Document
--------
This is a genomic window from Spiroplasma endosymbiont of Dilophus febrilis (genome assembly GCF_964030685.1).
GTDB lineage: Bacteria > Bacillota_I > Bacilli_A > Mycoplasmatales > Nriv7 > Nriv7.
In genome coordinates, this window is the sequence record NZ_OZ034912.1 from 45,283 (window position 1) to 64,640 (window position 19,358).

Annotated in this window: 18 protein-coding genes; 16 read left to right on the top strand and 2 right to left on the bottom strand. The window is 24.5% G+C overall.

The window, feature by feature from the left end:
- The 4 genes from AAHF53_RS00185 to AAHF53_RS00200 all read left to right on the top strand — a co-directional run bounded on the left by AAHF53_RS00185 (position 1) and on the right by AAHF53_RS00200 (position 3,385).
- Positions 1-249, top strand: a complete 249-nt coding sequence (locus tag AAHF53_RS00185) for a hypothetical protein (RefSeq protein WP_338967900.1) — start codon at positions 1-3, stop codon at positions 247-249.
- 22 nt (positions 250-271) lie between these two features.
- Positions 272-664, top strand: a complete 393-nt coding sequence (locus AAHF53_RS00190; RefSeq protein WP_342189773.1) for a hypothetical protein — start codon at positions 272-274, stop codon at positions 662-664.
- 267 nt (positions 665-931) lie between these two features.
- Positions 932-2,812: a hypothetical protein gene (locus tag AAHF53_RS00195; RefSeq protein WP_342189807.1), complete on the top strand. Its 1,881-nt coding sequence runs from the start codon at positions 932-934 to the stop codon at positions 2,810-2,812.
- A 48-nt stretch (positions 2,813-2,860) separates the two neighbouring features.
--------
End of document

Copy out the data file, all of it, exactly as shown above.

This is a genomic window from Spiroplasma endosymbiont of Dilophus febrilis (genome assembly GCF_964030685.1).
GTDB lineage: Bacteria > Bacillota_I > Bacilli_A > Mycoplasmatales > Nriv7 > Nriv7.
In genome coordinates, this window is the sequence record NZ_OZ034912.1 from 45,283 (window position 1) to 64,640 (window position 19,358).

Annotated in this window: 18 protein-coding genes; 16 read left to right on the top strand and 2 right to left on the bottom strand. The window is 24.5% G+C overall.

The window, feature by feature from the left end:
- The 4 genes from AAHF53_RS00185 to AAHF53_RS00200 all read left to right on the top strand — a co-directional run bounded on the left by AAHF53_RS00185 (position 1) and on the right by AAHF53_RS00200 (position 3,385).
- Positions 1-249, top strand: a complete 249-nt coding sequence (locus tag AAHF53_RS00185) for a hypothetical protein (RefSeq protein WP_338967900.1) — start codon at positions 1-3, stop codon at positions 247-249.
- 22 nt (positions 250-271) lie between these two features.
- Positions 272-664, top strand: a complete 393-nt coding sequence (locus AAHF53_RS00190; RefSeq protein WP_342189773.1) for a hypothetical protein — start codon at positions 272-274, stop codon at positions 662-664.
- 267 nt (positions 665-931) lie between these two features.
- Positions 932-2,812: a hypothetical protein gene (locus tag AAHF53_RS00195; RefSeq protein WP_342189807.1), complete on the top strand. Its 1,881-nt coding sequence runs from the start codon at positions 932-934 to the stop codon at positions 2,810-2,812.
- A 48-nt stretch (positions 2,813-2,860) separates the two neighbouring features.